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'I Know Where I'm Going!' (1945)

Courtesy of ITV Global Entertainment

Main image of 'I Know Where I'm Going!' (1945)
35mm, black and white, 92 mins.
Directed byMichael Powell, Emeric Pressburger
Production CompanyArchers Film Productions
Produced byMichael Powell, Emeric Pressburger
Written byMichael Powell, Emeric Pressburger
Photographed byErwin Hillier
Music byAllan Gray

Cast: Wendy Hiller (Joan Webster); Roger Livesey (Torquil MacNeil); Pamela Brown (Catriona Potts); Finlay Currie (Ruairidh Mhor)

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A young woman heads for a Scottish island where she plans to marry an old industrialist for his money. But bad weather prevents her reaching him, and she finds herself falling under the spell of the local laird.

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After the relative failure of A Canterbury Tale (1944), Michael Powell and Emeric Pressburger allowed themselves, for the first time since 1940, a break from propaganda filmmaking. The war is a distant backdrop to "I Know Where I'm Going!" (1945), an unconventional romance set in the Western Isles.

It was perhaps the pair's most personal film to date: a metaphysical love story which confirmed their continuing departure from Britain's realist tradition. IKWIG (as the Archers themselves referred to it) is a full-blown critique of materialism - in the philosophical as well as the economic sense - continuing themes identified in A Canterbury Tale, to which it is, in many ways, a companion piece.

In both films, a city girl is transplanted into a rural environment and comes to question her preconceptions. But whereas Alison in A Canterbury Tale is already sensitive to the spirituality of rural England, Joan, the single-minded young heroine of IKWIG, takes some time to wake up to the essentially self-denying effect of her material ambitions. Alison is a willing traveller on the path to self-discovery; Joan resists until the elements - and her long-suppressed feelings - have drained the fight from her.

Joan is a complex character, whose desperation to fulfill her goal - marriage to a wealthy industrialist - ends up risking not only her future happiness, but the lives of herself and others. So strong is Wendy Hiller's performance that although Joan is sometimes insufferable, we warm to her as she gropes towards self-knowledge.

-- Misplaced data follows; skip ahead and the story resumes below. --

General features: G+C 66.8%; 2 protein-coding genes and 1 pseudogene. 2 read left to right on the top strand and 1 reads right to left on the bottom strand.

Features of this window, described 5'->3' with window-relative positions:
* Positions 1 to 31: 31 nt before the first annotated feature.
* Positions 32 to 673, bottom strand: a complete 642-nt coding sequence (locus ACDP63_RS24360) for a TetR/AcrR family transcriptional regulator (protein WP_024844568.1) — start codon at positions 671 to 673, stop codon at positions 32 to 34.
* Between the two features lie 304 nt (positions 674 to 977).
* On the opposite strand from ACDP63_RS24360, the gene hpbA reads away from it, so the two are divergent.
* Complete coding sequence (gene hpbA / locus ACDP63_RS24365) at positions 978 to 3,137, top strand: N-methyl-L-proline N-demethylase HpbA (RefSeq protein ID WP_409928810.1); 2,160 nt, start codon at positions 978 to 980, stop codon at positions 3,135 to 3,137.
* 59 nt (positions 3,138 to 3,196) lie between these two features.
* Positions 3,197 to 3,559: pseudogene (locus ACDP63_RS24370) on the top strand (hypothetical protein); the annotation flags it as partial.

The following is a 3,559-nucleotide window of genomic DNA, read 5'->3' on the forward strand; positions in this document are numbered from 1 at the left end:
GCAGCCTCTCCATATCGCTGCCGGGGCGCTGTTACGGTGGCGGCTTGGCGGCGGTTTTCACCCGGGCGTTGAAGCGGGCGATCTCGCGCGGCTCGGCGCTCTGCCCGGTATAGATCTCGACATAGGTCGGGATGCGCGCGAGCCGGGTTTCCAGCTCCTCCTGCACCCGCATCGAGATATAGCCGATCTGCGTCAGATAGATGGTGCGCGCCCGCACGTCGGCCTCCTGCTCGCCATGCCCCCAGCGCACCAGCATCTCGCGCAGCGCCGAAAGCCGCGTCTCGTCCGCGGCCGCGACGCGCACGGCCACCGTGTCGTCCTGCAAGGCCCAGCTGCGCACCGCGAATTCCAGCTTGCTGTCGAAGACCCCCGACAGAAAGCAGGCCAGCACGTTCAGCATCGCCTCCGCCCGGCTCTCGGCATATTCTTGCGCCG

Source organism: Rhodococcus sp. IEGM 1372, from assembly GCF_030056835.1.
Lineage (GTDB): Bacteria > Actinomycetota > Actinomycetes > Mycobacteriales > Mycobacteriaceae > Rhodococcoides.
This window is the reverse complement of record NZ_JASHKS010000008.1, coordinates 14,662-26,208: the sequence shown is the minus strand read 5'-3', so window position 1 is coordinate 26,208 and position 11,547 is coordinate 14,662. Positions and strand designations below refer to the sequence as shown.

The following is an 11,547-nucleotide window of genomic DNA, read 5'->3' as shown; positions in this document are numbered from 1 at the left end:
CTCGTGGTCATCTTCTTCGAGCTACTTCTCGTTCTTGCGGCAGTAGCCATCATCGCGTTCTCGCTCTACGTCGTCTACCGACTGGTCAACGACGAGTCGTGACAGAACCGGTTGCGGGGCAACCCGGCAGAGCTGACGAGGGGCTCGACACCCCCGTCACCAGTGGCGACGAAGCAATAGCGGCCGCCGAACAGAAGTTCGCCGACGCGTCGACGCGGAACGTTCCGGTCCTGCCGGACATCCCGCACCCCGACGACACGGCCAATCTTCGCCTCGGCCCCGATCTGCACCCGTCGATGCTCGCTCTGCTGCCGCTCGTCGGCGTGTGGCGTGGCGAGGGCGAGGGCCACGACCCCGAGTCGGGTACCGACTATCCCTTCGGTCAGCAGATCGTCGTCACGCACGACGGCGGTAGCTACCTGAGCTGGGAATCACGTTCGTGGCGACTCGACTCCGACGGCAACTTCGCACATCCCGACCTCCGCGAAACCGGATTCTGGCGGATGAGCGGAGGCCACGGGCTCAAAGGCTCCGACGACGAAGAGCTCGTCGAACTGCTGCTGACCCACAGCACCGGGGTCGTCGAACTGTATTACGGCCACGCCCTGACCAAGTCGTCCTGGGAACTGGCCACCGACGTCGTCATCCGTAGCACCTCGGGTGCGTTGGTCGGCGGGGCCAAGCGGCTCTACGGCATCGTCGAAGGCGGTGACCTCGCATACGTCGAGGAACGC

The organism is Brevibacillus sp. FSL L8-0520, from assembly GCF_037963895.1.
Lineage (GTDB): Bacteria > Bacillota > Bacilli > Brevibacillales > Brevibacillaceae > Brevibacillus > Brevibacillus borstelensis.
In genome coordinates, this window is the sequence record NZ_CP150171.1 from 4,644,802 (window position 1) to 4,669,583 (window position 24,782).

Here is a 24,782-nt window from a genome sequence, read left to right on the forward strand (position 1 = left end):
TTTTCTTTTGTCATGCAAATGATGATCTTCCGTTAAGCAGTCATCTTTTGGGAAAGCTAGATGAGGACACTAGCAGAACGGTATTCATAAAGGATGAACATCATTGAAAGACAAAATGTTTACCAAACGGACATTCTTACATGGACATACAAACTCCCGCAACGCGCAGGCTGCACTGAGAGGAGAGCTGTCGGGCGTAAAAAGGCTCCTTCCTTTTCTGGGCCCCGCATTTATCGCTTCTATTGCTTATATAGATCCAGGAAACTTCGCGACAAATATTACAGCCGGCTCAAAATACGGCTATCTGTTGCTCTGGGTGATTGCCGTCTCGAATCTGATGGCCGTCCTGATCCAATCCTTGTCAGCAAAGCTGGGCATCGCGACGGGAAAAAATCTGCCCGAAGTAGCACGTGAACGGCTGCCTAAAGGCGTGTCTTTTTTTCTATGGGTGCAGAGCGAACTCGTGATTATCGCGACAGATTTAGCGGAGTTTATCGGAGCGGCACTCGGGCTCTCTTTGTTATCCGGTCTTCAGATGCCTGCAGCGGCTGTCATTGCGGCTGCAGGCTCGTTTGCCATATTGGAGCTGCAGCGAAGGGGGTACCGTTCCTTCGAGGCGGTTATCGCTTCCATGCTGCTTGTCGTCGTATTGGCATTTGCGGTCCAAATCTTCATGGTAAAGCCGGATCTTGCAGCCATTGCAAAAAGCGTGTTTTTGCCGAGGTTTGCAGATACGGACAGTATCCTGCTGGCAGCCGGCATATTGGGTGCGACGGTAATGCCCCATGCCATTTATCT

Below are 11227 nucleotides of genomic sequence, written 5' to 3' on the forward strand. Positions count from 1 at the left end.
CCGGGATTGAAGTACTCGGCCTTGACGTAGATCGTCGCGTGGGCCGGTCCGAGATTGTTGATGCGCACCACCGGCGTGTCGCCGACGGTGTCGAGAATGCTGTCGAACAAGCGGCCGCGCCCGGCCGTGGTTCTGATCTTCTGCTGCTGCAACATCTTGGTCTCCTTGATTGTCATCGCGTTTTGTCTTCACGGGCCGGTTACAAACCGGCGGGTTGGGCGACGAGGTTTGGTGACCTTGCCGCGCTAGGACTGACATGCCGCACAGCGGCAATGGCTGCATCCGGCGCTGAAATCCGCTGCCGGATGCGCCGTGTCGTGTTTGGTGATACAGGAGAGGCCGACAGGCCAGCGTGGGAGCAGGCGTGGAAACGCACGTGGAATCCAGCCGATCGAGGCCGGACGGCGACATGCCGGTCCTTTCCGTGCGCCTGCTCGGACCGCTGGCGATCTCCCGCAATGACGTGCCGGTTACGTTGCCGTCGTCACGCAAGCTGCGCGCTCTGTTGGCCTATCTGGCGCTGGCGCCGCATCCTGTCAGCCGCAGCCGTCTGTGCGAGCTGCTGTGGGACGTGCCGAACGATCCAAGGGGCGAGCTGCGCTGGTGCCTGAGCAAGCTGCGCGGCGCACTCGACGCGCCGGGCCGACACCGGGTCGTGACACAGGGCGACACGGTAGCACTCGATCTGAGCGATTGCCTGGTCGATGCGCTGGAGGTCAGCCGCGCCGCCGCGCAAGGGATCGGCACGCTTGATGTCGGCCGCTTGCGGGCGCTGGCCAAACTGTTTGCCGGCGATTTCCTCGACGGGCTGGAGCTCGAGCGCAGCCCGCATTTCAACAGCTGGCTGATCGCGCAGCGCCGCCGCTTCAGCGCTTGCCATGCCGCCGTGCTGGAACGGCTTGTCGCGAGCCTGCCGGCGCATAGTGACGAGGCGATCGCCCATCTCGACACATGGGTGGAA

Like Alison, Joan is guided on her spiritual journey by a mysterious stranger. Torquil (Roger Livesey), the absentee Laird of Killoran, is, however, a more straightforward and less sinister figure than Canterbury's glue-man. He is a gentle and patient man, easy in his environment, with a calm wisdom which is the mirror of Joan's recklessness.

For Powell, "I Know Where I'm Going!" meant a third visit to the Scottish islands, scene of his breakthrough films Edge of the World (1937) and Spy in Black (1941). The film once again demonstrated Powell's unusual sensitivity and respect for the lives and ways of remote island communities, and his spiritual feel for landscape.

The film's strange atmosphere - the plot abounds with superstition, folklore and curses - confused audiences at the time. Today, though, IKWIG is one of the duo's best-loved films, cherished for its heightened romanticism and fine performances, and for Erwin Hillier's ravisihing cinematography.

Mark Duguid

*This film is the subject of a BFI Film Classics book by Pam Cook.

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Video Clips
1. Opening sequence (3:06)
2. Joan's dream (4:23)
3. Counting the beams (2:10)
4. Castle Moy (1:53)
5. The legend of Corryvrekan (4:09)
Original poster
Production stills
Monthly Film Bulletin review
Canterbury Tale, A (1944)
Edge of the World, The (1937)
Gone to Earth (1950)
Phantom Light, The (1935)
Spy in Black, The (1939)
Brown, Pamela (1917-1975)
Currie, Finlay (1878-1968)
Goehr, Walter (1903-1960)
Gray, Allan (1902-1973)
Hiller, Wendy (1912-2003)
Hillier, Erwin (1911-2005)
Junge, Alfred (1886-1964)
Laurie, John (1897-1980)
Livesey, Roger (1906-1976)
Powell, Michael (1905-1990)
Pressburger, Emeric (1902-1988)
Classic Powell and Pressburger
Female Protagonists
Powell and Landscape
Powell and Pressburger
Powell and Pressburger: The War Years
The Romance of Steam